International Journal of Agricultural Policy and Research Vol.1(3), pp.080-086 May,2013
Available online at https://www.journalissues.org/IJAPR/
ISSN 2350-1561 © 2013 Journal Issues
Article ID JPR23, 07 pages
Original Research Paper
Effect of long-term soil management practices on nematode population in an Alfisol under continuous maize in Northern Guinea Savanna of Nigeria
*Eche1 Nkechi Mary, Iwuafor1 Emmanuel Nathan Oyema, Amapui1 Shaku Yo’ila and Bruns2 MaryAnn Victoria
1Department of Soil Science, Ahmadu Bello University, Zaria, Nigeria.
2Department of Ecosystem Science and Management, Penn State University, U.S.A.
*Corresponding author Email: firstname.lastname@example.org
Accepted April 15, 2013
A field study was carried out at Samaru throughout 2006 and 2007 seasons by using some organic and inorganic treatments on nematode community dynamics under a long-term continuous maize trial established in 1997. The experiment was laid out in a randomized complete block design and the treatments involved were urea fertilizer, animal manure, and legumes. Results showed that the population of fungivorous nematodes; Aphelenchoides spp. was greater in plots amended with legumes and urea than plots amended with animal manure in two seasons. Populations of nematodes in this trophic group significantly (p<0.05) increased in 2007 season compared to 2006 season. Populations of plant parasitic nematodes were reduced by using animal manure treatment compared to urea and legumes especially with Helicotylenchus spp. having the highest population followed by Hoplolaimus spp., Pratylenchus spp. and Scutellonema spp. in that order. Plant parasitic nematodes were the most abundant group irrespective of soil amendment. They ranged from 91.9 to 98.9% in 2006 and 93.8 to 97.8% in 2007 of the total nematode community and had a colonizer-persister (c-p) value of 3. This suggests that they have slower reproductive ability compared to the fungivorus nematodes with a c-p value of 2 and can survive longer under low nutrient requirements and environmental stress. Also, it suggests that the plant parasitic nematodes were more responsive to host plant than to soil amendments.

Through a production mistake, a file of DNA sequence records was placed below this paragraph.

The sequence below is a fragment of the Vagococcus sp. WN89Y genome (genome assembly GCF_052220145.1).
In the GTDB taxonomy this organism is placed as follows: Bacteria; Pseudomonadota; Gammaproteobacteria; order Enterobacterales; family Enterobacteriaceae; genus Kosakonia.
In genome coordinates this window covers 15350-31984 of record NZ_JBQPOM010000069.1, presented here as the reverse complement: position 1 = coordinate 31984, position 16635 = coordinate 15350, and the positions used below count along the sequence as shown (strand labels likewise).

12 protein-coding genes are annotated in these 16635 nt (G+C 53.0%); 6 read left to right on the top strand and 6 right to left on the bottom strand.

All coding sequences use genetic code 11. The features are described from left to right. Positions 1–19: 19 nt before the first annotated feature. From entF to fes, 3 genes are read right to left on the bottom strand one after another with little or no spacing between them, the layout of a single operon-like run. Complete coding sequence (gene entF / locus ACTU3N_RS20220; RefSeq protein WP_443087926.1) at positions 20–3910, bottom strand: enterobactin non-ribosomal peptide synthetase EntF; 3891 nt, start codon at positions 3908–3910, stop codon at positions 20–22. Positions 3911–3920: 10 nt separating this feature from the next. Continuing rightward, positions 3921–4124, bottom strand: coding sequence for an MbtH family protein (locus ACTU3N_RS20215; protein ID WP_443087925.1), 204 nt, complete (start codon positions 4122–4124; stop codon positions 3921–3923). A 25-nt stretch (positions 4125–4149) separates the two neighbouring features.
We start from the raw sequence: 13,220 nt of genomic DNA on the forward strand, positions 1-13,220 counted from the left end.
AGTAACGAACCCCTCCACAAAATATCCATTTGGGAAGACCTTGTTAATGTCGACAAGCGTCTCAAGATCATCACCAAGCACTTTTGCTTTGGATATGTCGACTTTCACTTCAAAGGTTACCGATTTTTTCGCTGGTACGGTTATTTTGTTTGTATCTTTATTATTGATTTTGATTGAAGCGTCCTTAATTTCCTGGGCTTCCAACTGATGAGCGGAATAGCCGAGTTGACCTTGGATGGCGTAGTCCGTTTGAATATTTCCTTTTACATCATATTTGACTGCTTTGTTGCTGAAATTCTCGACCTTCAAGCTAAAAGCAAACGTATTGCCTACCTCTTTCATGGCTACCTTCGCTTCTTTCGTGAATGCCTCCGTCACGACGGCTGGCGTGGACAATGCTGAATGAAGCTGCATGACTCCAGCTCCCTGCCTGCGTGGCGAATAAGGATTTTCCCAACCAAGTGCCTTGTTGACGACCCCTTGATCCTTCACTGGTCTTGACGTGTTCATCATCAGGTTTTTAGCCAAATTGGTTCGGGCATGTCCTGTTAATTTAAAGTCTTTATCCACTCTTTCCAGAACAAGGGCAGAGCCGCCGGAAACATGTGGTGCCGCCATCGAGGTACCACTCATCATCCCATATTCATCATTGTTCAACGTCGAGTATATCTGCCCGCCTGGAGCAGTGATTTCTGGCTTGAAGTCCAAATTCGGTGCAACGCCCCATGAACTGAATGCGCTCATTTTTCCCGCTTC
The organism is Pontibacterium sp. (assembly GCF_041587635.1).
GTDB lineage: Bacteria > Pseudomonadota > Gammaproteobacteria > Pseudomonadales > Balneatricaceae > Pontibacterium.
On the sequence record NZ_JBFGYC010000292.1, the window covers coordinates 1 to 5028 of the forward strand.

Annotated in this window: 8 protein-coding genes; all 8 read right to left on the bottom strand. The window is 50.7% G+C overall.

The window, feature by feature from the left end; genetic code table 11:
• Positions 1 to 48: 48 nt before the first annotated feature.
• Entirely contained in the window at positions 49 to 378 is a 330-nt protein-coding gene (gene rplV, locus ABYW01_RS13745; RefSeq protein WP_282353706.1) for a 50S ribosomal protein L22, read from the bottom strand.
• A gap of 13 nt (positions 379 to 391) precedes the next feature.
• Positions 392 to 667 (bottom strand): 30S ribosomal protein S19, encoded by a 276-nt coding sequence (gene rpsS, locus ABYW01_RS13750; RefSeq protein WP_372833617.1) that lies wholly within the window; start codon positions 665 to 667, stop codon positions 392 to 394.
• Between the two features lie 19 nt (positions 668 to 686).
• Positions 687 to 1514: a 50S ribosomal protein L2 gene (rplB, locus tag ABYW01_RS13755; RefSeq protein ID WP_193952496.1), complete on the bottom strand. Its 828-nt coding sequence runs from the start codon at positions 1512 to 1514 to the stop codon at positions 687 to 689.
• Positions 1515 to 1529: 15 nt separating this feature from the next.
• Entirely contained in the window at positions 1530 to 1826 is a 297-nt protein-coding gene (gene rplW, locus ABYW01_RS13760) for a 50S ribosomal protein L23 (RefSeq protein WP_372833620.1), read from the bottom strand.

Key words: Nematode community, long-term soil management, animal manure, legumes, urea fertilizer